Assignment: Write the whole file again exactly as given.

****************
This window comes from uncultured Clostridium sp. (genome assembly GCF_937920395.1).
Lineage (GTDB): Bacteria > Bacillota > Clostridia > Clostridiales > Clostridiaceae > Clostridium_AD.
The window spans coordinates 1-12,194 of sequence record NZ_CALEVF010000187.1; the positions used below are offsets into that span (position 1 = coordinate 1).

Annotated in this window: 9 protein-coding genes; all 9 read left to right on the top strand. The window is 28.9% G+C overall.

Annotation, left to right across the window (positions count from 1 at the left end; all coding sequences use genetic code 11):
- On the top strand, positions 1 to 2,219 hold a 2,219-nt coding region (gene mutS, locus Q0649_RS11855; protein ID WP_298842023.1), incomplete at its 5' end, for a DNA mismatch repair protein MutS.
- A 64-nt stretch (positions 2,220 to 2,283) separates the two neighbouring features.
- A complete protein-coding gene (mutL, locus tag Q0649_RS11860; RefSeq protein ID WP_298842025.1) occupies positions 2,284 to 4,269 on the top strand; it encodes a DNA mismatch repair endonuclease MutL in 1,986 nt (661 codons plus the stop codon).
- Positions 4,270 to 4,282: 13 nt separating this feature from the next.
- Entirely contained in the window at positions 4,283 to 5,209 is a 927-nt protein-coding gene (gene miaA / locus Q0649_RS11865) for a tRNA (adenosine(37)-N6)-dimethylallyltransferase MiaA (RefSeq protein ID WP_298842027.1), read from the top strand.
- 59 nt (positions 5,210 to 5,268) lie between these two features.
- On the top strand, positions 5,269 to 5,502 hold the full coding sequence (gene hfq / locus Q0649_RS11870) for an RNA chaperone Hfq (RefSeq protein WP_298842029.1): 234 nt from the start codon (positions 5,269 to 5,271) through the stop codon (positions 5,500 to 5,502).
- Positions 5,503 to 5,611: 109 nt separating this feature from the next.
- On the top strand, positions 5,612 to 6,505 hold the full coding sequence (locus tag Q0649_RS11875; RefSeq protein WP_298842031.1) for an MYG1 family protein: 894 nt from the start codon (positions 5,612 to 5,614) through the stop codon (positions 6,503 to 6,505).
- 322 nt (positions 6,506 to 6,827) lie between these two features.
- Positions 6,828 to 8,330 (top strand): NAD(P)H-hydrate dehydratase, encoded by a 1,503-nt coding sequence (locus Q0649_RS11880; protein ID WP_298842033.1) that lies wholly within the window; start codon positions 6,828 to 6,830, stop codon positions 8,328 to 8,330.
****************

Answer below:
This window comes from uncultured Clostridium sp. (genome assembly GCF_937920395.1).
Lineage (GTDB): Bacteria > Bacillota > Clostridia > Clostridiales > Clostridiaceae > Clostridium_AD.
The window spans coordinates 1-12,194 of sequence record NZ_CALEVF010000187.1; the positions used below are offsets into that span (position 1 = coordinate 1).

Annotated in this window: 9 protein-coding genes; all 9 read left to right on the top strand. The window is 28.9% G+C overall.

Annotation, left to right across the window (positions count from 1 at the left end; all coding sequences use genetic code 11):
- On the top strand, positions 1 to 2,219 hold a 2,219-nt coding region (gene mutS, locus Q0649_RS11855; protein ID WP_298842023.1), incomplete at its 5' end, for a DNA mismatch repair protein MutS.
- A 64-nt stretch (positions 2,220 to 2,283) separates the two neighbouring features.
- A complete protein-coding gene (mutL, locus tag Q0649_RS11860; RefSeq protein ID WP_298842025.1) occupies positions 2,284 to 4,269 on the top strand; it encodes a DNA mismatch repair endonuclease MutL in 1,986 nt (661 codons plus the stop codon).
- Positions 4,270 to 4,282: 13 nt separating this feature from the next.
- Entirely contained in the window at positions 4,283 to 5,209 is a 927-nt protein-coding gene (gene miaA / locus Q0649_RS11865) for a tRNA (adenosine(37)-N6)-dimethylallyltransferase MiaA (RefSeq protein ID WP_298842027.1), read from the top strand.
- 59 nt (positions 5,210 to 5,268) lie between these two features.
- On the top strand, positions 5,269 to 5,502 hold the full coding sequence (gene hfq / locus Q0649_RS11870) for an RNA chaperone Hfq (RefSeq protein WP_298842029.1): 234 nt from the start codon (positions 5,269 to 5,271) through the stop codon (positions 5,500 to 5,502).
- Positions 5,503 to 5,611: 109 nt separating this feature from the next.
- On the top strand, positions 5,612 to 6,505 hold the full coding sequence (locus tag Q0649_RS11875; RefSeq protein WP_298842031.1) for an MYG1 family protein: 894 nt from the start codon (positions 5,612 to 5,614) through the stop codon (positions 6,503 to 6,505).
- 322 nt (positions 6,506 to 6,827) lie between these two features.
- Positions 6,828 to 8,330 (top strand): NAD(P)H-hydrate dehydratase, encoded by a 1,503-nt coding sequence (locus Q0649_RS11880; protein ID WP_298842033.1) that lies wholly within the window; start codon positions 6,828 to 6,830, stop codon positions 8,328 to 8,330.